Date of Award


Degree Type


Degree Name

Doctor of Philosophy (PhD)

Graduate Group


First Advisor

Rakesh Vohra


This thesis extends the two-sided matching literature by including an endogenous effort choice after the matching stage. We examine how different matching rules affect incentives to exert effort and the costs paid to induce various effort levels in three settings: a legal system, an education system, and a labor market.

In an indigent defense program, the government provides counsel for indigent defendants. After the assignment of an attorney to a defendant, the attorney exerts a costly effort; however, the government only observes a noisy signal of the effort. We model the problem as a one-to-one matching problem with moral hazard. We show that holding the total expenditure for counsel fixed and changing the matching procedure to accommodate defendants' and attorneys' preferences, i.e., switch from random matching to stable matching, defendants become worse off because a stable matching exacerbates the moral hazard problem on the part of counsel.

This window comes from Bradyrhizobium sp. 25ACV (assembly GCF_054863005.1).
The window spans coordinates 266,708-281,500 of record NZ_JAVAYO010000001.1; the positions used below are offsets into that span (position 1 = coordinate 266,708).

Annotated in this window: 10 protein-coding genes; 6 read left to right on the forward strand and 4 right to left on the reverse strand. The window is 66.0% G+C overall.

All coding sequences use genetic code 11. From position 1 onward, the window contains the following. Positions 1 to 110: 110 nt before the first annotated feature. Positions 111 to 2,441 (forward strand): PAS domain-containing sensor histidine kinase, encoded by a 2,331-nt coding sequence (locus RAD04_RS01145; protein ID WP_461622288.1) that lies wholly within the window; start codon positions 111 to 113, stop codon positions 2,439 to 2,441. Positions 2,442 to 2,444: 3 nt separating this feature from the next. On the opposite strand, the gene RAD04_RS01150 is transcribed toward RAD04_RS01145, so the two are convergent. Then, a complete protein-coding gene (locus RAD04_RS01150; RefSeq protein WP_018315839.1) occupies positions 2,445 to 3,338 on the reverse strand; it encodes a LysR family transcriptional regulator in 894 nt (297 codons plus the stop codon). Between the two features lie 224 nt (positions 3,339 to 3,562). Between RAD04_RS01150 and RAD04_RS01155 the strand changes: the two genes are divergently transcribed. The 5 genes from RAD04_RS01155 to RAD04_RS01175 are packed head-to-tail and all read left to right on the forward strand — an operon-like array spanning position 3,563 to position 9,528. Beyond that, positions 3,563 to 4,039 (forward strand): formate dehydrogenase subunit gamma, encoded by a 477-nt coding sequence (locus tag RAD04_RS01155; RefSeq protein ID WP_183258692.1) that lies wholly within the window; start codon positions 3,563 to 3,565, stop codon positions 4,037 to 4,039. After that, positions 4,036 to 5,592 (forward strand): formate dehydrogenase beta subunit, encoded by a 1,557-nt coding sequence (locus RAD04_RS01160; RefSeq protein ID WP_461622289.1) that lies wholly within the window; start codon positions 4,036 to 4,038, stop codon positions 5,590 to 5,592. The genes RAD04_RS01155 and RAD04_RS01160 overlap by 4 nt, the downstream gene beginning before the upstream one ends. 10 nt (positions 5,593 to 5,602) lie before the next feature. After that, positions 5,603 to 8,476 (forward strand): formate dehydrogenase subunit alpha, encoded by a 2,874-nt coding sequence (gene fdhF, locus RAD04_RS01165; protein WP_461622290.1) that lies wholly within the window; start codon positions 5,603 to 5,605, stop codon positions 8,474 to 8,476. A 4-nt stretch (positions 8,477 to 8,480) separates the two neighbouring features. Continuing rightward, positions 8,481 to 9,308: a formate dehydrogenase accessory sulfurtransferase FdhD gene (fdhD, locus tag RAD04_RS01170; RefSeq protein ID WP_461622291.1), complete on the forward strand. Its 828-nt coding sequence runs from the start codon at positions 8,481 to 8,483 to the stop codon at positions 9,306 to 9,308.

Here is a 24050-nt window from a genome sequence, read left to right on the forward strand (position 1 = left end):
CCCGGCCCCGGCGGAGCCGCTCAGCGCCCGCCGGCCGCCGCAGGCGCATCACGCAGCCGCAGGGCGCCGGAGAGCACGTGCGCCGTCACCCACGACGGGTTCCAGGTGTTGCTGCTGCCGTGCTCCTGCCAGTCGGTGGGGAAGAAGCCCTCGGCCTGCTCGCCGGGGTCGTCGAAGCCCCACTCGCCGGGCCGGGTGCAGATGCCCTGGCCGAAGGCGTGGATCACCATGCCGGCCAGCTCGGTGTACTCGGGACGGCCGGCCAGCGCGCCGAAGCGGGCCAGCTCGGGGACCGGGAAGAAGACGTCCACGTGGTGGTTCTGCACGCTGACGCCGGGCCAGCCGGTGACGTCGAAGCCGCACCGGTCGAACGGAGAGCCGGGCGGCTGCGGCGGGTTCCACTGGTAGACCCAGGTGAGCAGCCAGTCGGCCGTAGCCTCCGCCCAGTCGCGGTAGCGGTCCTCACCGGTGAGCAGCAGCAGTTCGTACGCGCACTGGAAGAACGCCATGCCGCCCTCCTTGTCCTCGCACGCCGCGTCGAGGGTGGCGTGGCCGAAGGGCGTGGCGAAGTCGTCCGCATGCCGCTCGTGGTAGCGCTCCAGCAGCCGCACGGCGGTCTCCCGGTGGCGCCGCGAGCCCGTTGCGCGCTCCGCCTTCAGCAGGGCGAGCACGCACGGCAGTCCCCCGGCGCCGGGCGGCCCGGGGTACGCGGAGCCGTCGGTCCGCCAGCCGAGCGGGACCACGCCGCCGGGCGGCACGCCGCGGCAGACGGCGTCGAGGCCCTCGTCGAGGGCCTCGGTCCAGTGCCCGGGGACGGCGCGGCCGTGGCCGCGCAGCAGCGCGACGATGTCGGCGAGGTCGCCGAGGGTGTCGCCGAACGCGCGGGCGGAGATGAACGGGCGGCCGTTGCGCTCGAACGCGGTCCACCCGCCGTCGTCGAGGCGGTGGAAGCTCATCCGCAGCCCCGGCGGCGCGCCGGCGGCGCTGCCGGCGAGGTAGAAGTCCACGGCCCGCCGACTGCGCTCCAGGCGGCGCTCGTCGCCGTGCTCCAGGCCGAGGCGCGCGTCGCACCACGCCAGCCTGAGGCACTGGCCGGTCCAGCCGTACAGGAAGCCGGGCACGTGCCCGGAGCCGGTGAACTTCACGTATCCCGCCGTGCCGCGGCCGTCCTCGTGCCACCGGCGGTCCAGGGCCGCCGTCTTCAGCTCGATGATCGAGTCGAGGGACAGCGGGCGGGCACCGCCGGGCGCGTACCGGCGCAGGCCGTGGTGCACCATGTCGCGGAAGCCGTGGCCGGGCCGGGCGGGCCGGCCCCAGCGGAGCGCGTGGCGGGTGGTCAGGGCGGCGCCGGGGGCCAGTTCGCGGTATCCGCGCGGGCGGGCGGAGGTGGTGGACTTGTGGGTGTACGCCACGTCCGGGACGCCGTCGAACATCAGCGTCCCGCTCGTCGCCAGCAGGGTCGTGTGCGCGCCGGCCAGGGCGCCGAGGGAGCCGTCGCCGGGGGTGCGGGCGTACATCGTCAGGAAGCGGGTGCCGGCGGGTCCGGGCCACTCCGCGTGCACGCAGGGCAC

In in the second case we consider a teacher who chooses a costly effort after observing the distribution of students assigned to his/her class. We model the problem as a many-to-one matching with a costly non-contractible effort choice. We show that the effect of policies that affect the student assignment to classes, such as tracking, implementing school choice, and voucher programs, depends on the curvature of teachers' marginal utility of effort. We find conditions under which the argmax of a maximization problem is strictly supermodular or strictly submodular. Subsequently, we characterize conditions under which sorting students based on their academic performances increases (decreases) the total effort of teachers and the average performance of students.

In the third setting, we consider a labor market in which each worker chooses an effort after assignment to a firm. The effort choice, labor in this setting, is observable and contractible. We show that the profit maximizing labor maximizes the total surplus of the match. Moreover, the unique matching in any equilibrium maximizes the total surplus; however, this matching may have a lower total output compared with any other matching. Stated differently, eliminating labor market frictions increases the efficiency; however, it may increase or decrease the total output.